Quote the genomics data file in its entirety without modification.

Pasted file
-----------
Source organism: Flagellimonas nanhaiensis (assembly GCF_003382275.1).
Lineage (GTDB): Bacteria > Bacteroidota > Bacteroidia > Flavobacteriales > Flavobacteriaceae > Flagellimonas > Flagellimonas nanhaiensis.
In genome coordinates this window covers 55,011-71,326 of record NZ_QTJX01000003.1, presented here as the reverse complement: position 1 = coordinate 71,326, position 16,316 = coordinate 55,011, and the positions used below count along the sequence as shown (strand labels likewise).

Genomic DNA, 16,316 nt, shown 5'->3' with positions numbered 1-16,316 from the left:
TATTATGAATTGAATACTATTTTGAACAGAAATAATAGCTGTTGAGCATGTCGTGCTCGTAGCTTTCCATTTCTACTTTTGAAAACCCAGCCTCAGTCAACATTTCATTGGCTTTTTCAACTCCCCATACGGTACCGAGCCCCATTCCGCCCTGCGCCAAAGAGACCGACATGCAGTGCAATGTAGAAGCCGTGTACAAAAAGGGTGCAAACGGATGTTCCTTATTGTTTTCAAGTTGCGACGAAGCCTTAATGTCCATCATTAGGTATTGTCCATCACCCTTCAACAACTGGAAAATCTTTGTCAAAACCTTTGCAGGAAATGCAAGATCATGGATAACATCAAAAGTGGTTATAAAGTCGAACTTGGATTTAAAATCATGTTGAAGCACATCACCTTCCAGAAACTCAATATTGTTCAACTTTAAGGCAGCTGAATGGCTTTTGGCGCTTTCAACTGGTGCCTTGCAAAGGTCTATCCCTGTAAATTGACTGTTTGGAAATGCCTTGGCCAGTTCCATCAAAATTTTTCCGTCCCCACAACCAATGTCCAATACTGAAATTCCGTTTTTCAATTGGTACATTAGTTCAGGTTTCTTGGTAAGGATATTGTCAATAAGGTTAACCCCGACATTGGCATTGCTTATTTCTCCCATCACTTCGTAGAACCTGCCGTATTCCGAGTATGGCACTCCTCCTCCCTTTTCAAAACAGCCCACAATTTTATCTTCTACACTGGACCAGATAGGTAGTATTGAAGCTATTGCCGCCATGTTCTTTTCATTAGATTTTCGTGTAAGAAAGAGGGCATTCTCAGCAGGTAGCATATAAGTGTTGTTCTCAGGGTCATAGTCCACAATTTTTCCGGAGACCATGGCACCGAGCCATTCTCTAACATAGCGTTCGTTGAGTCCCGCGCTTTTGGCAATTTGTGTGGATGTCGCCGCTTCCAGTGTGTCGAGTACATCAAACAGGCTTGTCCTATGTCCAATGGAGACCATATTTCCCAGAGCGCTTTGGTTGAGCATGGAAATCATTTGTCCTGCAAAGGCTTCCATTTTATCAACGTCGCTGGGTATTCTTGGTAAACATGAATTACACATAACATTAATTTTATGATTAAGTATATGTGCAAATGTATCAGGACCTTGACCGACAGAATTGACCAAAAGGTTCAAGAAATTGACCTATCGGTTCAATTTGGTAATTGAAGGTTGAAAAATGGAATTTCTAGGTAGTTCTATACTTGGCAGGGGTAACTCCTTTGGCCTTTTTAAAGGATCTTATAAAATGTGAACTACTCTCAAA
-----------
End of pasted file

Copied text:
Source organism: Flagellimonas nanhaiensis (assembly GCF_003382275.1).
Lineage (GTDB): Bacteria > Bacteroidota > Bacteroidia > Flavobacteriales > Flavobacteriaceae > Flagellimonas > Flagellimonas nanhaiensis.
In genome coordinates this window covers 55,011-71,326 of record NZ_QTJX01000003.1, presented here as the reverse complement: position 1 = coordinate 71,326, position 16,316 = coordinate 55,011, and the positions used below count along the sequence as shown (strand labels likewise).

Genomic DNA, 16,316 nt, shown 5'->3' with positions numbered 1-16,316 from the left:
TATTATGAATTGAATACTATTTTGAACAGAAATAATAGCTGTTGAGCATGTCGTGCTCGTAGCTTTCCATTTCTACTTTTGAAAACCCAGCCTCAGTCAACATTTCATTGGCTTTTTCAACTCCCCATACGGTACCGAGCCCCATTCCGCCCTGCGCCAAAGAGACCGACATGCAGTGCAATGTAGAAGCCGTGTACAAAAAGGGTGCAAACGGATGTTCCTTATTGTTTTCAAGTTGCGACGAAGCCTTAATGTCCATCATTAGGTATTGTCCATCACCCTTCAACAACTGGAAAATCTTTGTCAAAACCTTTGCAGGAAATGCAAGATCATGGATAACATCAAAAGTGGTTATAAAGTCGAACTTGGATTTAAAATCATGTTGAAGCACATCACCTTCCAGAAACTCAATATTGTTCAACTTTAAGGCAGCTGAATGGCTTTTGGCGCTTTCAACTGGTGCCTTGCAAAGGTCTATCCCTGTAAATTGACTGTTTGGAAATGCCTTGGCCAGTTCCATCAAAATTTTTCCGTCCCCACAACCAATGTCCAATACTGAAATTCCGTTTTTCAATTGGTACATTAGTTCAGGTTTCTTGGTAAGGATATTGTCAATAAGGTTAACCCCGACATTGGCATTGCTTATTTCTCCCATCACTTCGTAGAACCTGCCGTATTCCGAGTATGGCACTCCTCCTCCCTTTTCAAAACAGCCCACAATTTTATCTTCTACACTGGACCAGATAGGTAGTATTGAAGCTATTGCCGCCATGTTCTTTTCATTAGATTTTCGTGTAAGAAAGAGGGCATTCTCAGCAGGTAGCATATAAGTGTTGTTCTCAGGGTCATAGTCCACAATTTTTCCGGAGACCATGGCACCGAGCCATTCTCTAACATAGCGTTCGTTGAGTCCCGCGCTTTTGGCAATTTGTGTGGATGTCGCCGCTTCCAGTGTGTCGAGTACATCAAACAGGCTTGTCCTATGTCCAATGGAGACCATATTTCCCAGAGCGCTTTGGTTGAGCATGGAAATCATTTGTCCTGCAAAGGCTTCCATTTTATCAACGTCGCTGGGTATTCTTGGTAAACATGAATTACACATAACATTAATTTTATGATTAAGTATATGTGCAAATGTATCAGGACCTTGACCGACAGAATTGACCAAAAGGTTCAAGAAATTGACCTATCGGTTCAATTTGGTAATTGAAGGTTGAAAAATGGAATTTCTAGGTAGTTCTATACTTGGCAGGGGTAACTCCTTTGGCCTTTTTAAAGGATCTTATAAAATGTGAACTACTCTCAAA